Tourists’ appetites are changing and people are looking for “niche” activities in “rural areas where it’s not as densely populated,” he said.

Lee now lives south of Kyoto in a town called Ryujinmura and plans to operate tours in the rural town once the tourists return.

“We need to think about tours and activities here where people can explore new things,” he added.


Japan welcomed nearly 32 million international visitors in 2019, down from just 6.8 million just ten years earlier, according to the Japan Tourism Agency.

The rapid increase in tourists caused major attractions, such as the culturally rich city of Kyoto, to struggle against overtourism.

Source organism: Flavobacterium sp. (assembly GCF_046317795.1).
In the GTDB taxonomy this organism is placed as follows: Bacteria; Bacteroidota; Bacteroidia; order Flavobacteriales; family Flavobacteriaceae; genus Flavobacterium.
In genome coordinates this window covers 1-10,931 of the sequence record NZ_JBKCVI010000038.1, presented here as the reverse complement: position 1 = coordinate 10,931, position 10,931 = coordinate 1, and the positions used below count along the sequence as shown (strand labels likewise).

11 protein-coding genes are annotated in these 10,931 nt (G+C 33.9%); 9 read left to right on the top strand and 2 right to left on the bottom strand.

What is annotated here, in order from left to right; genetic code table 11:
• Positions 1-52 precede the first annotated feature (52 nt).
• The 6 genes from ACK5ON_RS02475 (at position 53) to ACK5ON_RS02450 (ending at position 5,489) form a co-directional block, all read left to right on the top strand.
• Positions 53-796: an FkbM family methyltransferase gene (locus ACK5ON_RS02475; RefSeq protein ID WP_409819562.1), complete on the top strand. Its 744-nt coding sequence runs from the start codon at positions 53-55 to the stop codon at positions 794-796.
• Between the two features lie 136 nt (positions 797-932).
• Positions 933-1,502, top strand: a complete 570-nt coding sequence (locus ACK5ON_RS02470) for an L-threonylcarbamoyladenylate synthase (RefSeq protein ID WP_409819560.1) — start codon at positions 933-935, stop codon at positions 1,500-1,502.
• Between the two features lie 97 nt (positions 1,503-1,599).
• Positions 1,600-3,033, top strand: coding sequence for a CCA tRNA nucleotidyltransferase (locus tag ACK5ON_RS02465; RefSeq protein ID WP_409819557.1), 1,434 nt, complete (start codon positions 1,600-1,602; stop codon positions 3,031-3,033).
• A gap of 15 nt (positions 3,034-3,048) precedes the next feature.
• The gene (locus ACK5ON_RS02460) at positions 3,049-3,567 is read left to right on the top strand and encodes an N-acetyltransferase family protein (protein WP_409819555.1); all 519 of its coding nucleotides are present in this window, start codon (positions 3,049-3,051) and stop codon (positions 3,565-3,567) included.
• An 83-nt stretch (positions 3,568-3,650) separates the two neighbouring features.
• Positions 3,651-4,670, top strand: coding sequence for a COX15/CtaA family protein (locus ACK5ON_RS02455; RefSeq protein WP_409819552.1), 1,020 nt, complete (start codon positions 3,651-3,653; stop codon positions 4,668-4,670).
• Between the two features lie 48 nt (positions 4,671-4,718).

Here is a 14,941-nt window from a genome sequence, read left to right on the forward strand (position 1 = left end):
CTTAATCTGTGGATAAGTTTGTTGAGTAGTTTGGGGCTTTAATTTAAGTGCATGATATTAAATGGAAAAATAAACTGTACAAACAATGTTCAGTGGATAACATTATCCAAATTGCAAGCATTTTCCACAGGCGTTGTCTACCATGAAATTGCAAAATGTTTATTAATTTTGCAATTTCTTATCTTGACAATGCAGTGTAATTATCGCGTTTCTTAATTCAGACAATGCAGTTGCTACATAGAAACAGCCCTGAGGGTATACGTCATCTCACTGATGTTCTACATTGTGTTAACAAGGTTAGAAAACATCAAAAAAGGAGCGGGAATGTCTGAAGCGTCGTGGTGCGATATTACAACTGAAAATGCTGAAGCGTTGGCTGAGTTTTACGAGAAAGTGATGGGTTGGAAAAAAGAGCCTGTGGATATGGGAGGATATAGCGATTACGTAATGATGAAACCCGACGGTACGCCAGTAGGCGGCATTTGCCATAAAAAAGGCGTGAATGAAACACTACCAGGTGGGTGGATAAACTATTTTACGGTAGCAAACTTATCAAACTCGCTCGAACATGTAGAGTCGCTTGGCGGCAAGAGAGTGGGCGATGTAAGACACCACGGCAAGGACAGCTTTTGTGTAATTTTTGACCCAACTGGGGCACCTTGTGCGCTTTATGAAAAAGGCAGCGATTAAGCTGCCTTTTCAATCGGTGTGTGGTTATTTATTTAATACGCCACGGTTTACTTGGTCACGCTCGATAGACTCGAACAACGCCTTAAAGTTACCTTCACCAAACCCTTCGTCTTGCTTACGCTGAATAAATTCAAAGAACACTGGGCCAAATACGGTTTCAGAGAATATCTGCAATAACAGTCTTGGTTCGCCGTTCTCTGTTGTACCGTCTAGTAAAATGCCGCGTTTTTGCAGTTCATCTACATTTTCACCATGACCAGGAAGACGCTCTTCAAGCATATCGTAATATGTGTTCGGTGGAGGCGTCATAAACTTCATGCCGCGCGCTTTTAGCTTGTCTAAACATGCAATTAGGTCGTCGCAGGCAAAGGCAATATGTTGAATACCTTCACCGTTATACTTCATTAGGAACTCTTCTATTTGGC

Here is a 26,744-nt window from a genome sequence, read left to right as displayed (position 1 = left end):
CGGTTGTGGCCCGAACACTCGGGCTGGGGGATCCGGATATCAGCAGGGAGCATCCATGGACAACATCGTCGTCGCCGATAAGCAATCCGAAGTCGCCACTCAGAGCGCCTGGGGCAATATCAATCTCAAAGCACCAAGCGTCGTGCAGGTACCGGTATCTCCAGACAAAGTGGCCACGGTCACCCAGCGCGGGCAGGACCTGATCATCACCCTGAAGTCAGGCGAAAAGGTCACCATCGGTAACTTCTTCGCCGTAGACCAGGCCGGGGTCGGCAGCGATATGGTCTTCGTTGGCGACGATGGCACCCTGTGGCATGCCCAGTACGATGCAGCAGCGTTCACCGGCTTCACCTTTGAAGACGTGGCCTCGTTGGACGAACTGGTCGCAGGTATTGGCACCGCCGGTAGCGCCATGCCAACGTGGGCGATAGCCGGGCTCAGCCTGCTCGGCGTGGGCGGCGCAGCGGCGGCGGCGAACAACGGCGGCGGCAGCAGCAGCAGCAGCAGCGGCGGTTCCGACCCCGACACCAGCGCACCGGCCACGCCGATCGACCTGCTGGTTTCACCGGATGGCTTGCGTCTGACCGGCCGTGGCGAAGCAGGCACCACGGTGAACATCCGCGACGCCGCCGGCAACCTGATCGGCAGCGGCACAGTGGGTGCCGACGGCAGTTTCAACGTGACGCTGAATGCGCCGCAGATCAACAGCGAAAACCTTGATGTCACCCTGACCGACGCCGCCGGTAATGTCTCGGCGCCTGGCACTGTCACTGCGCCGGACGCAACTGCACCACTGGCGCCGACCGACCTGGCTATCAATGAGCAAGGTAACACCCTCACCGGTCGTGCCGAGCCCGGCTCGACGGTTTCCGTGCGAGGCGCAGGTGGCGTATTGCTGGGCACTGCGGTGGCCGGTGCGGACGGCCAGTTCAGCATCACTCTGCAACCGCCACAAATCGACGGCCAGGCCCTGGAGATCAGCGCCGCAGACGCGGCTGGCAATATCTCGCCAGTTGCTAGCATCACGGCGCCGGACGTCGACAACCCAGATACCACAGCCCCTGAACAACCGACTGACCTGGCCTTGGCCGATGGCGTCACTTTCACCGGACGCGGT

Kyoto residents now say “the silence has returned,” said Miyamoto, who recounted cases in which foreign tourists spoke loudly and were rude to locals.

Similarly, Lee said that “many people who were quite upset about Kyoto’s overtourism” now say that “it feels like Kyoto 20 years ago: good old Kyoto.”

But that may be coming to an end.

Is Japan ready to move on?

Prime Minister Kishida’s announcement may not be good news for part of the Japanese population.

More than 65% of respondents in a recent poll by Japanese broadcast station NHK said they agreed with the border measures or believed they should be strengthened, according to The New York Times.

Local reports indicate international travelers may need multiple Covid-19 tests and a package travel reservation to enter, though JNTO told CNBC they have yet to hear back. Still, this may not be enough to pacify some residents.